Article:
Insight, analysis & opinion from Joe Paduda

< Back to Home

Aug
18

WCRI’s Primer on Behavioral Health Care in Workers’ Comp

is one of the most important papers WCRI  has published in recent memory.

Authors Vennela Thumula PharmD and Sebastian Negrusa PhD have produced a comprehensive analysis of the subject, one every work comp manager, claims exec, regulator clinician and risk manager should have within easy reach.

Among the topics addressed are:

  • How do you define behavioral health in the context of workers’ compensation?
  • What are psychosocial factors and can they be a barrier to recovery following a work-related injury?
  • How important is early screening for psychosocial factors and other mental health conditions?
  • What non-medical and medical interventions exist to help those with behavioral health problems?

I’m working my way through the study; it has reinforced my belief that mental health/behavioral health issues/concerns are likely the primary barrier to recovery.

Chief among these are psychosocial factors that may impede recovery;

      • poor recovery expectations
      • fear of pain\catastrophizing
      • perceived injustice
      • pessimism
      • general fearfulness
      • job dissatisfaction
      • lack of family/social support systems

Friend and colleague Bill Zachry has long noted that Adverse Childhood Events can be a key obstacle to recovery  – in fact research indicates victims of abuse are more likely to be disabled during adulthood.

The paper also provides state-by-state details on coverage of mental stress and psychotherapy issues and the status of BH specialists as treating medical providers.

I’d be remiss if I didn’t note Carisk’s David Vittoria has been a persistent voice advocating for increased focus on BH issues. (Carisk is an HSA consulting client)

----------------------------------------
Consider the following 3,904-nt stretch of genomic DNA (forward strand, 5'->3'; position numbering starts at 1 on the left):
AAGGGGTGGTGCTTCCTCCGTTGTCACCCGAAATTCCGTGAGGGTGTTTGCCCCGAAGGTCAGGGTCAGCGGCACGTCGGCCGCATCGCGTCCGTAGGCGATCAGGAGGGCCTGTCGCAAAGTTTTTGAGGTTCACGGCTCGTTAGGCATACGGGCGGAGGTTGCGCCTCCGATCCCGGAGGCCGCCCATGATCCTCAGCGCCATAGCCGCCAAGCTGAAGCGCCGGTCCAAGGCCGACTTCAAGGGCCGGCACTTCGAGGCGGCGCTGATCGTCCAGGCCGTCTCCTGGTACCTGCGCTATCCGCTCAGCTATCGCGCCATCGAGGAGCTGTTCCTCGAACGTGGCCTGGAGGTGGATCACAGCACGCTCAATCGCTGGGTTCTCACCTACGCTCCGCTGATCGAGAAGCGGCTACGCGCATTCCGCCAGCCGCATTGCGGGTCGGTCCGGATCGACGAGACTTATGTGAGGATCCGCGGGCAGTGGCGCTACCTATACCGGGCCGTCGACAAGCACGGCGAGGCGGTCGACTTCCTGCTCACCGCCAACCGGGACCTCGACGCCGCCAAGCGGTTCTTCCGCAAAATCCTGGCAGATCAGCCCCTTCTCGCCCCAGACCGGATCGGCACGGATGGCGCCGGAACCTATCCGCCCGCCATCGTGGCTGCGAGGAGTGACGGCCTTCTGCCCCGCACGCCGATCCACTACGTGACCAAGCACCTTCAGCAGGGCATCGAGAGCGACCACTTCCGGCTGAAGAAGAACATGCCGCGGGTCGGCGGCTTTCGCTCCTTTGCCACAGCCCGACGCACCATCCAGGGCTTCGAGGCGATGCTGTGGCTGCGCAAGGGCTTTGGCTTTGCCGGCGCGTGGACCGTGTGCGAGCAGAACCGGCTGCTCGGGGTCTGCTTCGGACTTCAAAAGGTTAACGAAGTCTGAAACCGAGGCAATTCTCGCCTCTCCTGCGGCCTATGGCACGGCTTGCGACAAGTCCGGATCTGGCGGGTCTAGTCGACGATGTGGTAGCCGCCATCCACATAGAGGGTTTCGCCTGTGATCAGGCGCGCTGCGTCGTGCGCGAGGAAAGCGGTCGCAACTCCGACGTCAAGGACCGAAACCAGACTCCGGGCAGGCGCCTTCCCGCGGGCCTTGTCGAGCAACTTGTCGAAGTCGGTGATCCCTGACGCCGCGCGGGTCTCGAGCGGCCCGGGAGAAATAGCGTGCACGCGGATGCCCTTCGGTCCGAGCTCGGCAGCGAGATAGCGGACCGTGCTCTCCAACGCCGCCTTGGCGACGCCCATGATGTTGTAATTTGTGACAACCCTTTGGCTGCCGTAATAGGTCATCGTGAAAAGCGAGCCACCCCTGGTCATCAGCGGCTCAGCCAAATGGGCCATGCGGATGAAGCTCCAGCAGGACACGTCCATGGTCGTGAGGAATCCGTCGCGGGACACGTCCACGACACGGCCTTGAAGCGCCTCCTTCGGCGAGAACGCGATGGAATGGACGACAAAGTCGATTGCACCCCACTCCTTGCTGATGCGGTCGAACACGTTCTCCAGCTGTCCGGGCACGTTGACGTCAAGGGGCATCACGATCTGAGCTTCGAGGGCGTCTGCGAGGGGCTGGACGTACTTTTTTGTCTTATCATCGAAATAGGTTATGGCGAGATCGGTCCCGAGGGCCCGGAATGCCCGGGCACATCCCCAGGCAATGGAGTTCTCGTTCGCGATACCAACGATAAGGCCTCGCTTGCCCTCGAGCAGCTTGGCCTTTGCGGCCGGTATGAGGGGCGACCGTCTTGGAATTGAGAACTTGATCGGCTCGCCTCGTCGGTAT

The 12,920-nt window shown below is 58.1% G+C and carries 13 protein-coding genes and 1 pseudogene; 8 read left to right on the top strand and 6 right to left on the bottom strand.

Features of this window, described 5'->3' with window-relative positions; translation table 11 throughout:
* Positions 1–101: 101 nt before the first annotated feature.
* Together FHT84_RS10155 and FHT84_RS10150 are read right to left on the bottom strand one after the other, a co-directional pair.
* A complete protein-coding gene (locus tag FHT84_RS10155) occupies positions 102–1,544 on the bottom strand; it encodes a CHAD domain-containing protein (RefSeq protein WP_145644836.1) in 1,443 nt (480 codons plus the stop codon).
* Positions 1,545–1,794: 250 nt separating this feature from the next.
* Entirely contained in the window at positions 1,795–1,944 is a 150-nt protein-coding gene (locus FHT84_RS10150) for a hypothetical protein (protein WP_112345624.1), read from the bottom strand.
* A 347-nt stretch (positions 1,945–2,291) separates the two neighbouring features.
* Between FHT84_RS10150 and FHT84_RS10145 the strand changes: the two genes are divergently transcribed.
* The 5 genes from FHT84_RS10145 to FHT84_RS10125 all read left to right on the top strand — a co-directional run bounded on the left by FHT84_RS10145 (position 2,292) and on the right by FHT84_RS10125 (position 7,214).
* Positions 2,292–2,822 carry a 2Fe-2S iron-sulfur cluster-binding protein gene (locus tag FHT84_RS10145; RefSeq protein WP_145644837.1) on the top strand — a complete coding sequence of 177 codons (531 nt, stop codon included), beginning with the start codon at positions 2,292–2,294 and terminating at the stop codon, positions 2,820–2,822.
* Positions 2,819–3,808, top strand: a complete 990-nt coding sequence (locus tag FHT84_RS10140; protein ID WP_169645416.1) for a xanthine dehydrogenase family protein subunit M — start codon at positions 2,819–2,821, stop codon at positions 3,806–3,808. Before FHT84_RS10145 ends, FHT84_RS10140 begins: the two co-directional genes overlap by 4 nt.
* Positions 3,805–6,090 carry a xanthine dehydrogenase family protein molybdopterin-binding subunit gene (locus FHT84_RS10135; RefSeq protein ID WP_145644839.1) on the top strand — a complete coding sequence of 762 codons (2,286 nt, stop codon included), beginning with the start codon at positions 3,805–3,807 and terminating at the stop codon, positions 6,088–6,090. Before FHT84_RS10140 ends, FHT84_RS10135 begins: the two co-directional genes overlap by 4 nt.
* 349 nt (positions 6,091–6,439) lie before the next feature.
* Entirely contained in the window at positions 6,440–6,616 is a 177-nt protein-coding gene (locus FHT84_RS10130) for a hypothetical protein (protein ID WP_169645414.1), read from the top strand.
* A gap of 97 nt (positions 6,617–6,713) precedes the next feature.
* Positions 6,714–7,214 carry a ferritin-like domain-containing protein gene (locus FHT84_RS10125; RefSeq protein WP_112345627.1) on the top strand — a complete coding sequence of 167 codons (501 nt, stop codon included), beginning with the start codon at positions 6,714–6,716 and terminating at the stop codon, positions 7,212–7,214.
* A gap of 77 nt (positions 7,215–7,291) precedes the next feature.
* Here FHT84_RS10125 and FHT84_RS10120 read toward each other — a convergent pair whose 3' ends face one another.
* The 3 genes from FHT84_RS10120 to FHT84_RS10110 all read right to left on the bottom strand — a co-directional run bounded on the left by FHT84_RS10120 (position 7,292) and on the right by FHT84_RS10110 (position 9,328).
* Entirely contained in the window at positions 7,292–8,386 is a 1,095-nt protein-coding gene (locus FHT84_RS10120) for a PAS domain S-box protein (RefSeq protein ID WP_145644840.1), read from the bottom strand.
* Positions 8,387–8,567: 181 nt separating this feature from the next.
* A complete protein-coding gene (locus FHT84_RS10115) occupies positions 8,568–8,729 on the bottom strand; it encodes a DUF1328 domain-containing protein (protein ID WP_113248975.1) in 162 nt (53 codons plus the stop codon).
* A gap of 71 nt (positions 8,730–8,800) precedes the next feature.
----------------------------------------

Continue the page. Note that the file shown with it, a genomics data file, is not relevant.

The study is free for WCRI members; there’s a nominal cost for non-members. Get yours here.

What does this mean for you?

Read this paper.


One thought on “WCRI’s Primer on Behavioral Health Care in Workers’ Comp”

  1. fromChris Brigham MD
    Joe, thanks for sharing this information. To achieve positive outcomes, we must approach injuries with a “biopsychosocial” perspective, understanding the relationships of body, mind, and spirit. Often behavioral issues are more predictive of recovery than the severity of the physical injury. Unfortunately, litigation often perpetuates challenges that an injured worker may face. Understanding and managing behavioral issues, personality structure, and psychological issues are beneficial in encouraging resiliency and maintaining a positive focus. Joe, you assist all of us in bringing this to our awareness. Thank you.

Comments are closed.

Joe Paduda is the principal of Health Strategy Associates

SUBSCRIBE BY EMAIL

SEARCH THIS SITE

A national consulting firm specializing in managed care for workers’ compensation, group health and auto, and health care cost containment. We serve insurers, employers and health care providers.

 

DISCLAIMER

© Joe Paduda 2022. We encourage links to any material on this page. Fair use excerpts of material written by Joe Paduda may be used with attribution to Joe Paduda, Managed Care Matters.

Note: Some material on this page may be excerpted from other sources. In such cases, copyright is retained by the respective authors of those sources.

ARCHIVES

Archives